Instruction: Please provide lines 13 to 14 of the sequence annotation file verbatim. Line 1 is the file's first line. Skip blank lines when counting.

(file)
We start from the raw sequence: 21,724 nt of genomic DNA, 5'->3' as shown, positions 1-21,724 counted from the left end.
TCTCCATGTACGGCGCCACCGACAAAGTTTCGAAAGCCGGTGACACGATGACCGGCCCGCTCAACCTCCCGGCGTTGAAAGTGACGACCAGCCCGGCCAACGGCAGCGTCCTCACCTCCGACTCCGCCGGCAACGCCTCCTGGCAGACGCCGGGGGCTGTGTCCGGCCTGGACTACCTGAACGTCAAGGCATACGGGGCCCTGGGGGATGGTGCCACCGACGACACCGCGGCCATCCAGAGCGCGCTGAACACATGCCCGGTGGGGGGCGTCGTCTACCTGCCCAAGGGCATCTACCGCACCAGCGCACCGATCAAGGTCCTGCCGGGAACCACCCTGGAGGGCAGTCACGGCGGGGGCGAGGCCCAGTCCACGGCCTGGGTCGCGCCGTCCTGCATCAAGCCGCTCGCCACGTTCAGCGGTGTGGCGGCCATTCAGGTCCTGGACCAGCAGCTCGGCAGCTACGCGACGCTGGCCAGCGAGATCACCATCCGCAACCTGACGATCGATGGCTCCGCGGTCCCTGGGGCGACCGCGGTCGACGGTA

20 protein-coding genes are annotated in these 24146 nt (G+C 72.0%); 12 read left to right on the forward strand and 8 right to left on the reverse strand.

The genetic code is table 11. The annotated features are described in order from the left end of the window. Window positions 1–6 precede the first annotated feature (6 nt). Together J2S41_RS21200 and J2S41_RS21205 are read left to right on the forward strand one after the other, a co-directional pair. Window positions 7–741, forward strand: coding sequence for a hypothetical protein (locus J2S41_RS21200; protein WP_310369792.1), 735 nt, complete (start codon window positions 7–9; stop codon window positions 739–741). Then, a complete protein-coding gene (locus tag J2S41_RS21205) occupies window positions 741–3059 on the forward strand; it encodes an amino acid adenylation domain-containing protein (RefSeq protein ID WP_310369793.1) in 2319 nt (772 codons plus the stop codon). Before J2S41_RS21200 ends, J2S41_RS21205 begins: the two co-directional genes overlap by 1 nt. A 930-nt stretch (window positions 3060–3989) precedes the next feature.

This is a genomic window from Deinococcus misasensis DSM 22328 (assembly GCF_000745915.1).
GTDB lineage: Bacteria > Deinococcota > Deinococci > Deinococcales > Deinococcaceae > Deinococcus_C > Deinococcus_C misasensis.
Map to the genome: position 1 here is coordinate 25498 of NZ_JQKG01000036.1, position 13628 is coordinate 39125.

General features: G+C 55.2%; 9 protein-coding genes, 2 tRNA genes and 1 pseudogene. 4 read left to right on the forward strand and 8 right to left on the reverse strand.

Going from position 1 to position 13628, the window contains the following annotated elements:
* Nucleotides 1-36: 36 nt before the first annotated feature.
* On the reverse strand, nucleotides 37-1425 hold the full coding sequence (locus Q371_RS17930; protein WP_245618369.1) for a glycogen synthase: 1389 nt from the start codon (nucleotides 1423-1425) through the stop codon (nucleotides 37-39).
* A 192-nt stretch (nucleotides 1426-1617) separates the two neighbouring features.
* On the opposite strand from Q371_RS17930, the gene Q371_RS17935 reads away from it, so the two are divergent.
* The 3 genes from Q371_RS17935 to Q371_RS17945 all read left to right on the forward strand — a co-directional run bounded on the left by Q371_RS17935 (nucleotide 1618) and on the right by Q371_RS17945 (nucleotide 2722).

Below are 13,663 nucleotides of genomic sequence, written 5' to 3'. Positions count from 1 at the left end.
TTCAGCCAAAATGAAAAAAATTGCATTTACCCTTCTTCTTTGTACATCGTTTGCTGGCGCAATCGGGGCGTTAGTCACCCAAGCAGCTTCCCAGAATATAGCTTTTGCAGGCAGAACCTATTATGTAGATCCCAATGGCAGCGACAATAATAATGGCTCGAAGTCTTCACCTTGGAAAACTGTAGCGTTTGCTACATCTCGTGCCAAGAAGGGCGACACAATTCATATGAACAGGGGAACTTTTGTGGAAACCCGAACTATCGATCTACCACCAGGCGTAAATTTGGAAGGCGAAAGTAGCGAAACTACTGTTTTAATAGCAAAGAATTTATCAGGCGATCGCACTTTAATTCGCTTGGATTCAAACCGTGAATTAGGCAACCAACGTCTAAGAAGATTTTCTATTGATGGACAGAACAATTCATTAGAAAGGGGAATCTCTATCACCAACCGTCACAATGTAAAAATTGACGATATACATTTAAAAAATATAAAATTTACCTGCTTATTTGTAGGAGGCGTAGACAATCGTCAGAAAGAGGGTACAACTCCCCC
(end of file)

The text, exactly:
* On the opposite strand from Q371_RS17930, the gene Q371_RS17935 reads away from it, so the two are divergent.
* The 3 genes from Q371_RS17935 to Q371_RS17945 all read left to right on the forward strand — a co-directional run bounded on the left by Q371_RS17935 (nucleotide 1618) and on the right by Q371_RS17945 (nucleotide 2722).